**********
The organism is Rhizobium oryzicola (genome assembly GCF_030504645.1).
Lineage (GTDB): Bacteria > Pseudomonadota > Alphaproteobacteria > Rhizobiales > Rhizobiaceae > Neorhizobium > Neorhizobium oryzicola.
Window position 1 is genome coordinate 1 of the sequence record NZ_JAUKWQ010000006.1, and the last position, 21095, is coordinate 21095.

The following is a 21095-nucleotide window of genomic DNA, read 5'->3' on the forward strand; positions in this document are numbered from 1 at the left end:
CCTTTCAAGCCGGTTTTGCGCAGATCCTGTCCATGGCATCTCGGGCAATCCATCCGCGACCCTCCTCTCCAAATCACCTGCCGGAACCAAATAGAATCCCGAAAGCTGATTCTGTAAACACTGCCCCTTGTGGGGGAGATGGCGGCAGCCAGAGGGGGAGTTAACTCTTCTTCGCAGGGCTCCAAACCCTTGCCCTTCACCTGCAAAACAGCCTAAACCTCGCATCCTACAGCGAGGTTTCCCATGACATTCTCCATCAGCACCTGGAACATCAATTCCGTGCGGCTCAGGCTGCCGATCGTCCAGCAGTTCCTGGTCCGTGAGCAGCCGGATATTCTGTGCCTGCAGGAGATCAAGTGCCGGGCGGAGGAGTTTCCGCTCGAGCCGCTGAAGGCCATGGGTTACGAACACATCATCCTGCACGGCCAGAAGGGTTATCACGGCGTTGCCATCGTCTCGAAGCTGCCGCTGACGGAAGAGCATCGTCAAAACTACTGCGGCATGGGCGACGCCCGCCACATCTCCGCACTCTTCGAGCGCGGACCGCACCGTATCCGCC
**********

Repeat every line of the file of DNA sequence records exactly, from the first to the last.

The organism is Rhizobium oryzicola (genome assembly GCF_030504645.1).
Lineage (GTDB): Bacteria > Pseudomonadota > Alphaproteobacteria > Rhizobiales > Rhizobiaceae > Neorhizobium > Neorhizobium oryzicola.
Window position 1 is genome coordinate 1 of the sequence record NZ_JAUKWQ010000006.1, and the last position, 21095, is coordinate 21095.

The following is a 21095-nucleotide window of genomic DNA, read 5'->3' on the forward strand; positions in this document are numbered from 1 at the left end:
CCTTTCAAGCCGGTTTTGCGCAGATCCTGTCCATGGCATCTCGGGCAATCCATCCGCGACCCTCCTCTCCAAATCACCTGCCGGAACCAAATAGAATCCCGAAAGCTGATTCTGTAAACACTGCCCCTTGTGGGGGAGATGGCGGCAGCCAGAGGGGGAGTTAACTCTTCTTCGCAGGGCTCCAAACCCTTGCCCTTCACCTGCAAAACAGCCTAAACCTCGCATCCTACAGCGAGGTTTCCCATGACATTCTCCATCAGCACCTGGAACATCAATTCCGTGCGGCTCAGGCTGCCGATCGTCCAGCAGTTCCTGGTCCGTGAGCAGCCGGATATTCTGTGCCTGCAGGAGATCAAGTGCCGGGCGGAGGAGTTTCCGCTCGAGCCGCTGAAGGCCATGGGTTACGAACACATCATCCTGCACGGCCAGAAGGGTTATCACGGCGTTGCCATCGTCTCGAAGCTGCCGCTGACGGAAGAGCATCGTCAAAACTACTGCGGCATGGGCGACGCCCGCCACATCTCCGCACTCTTCGAGCGCGGACCGCACCGTATCCGCC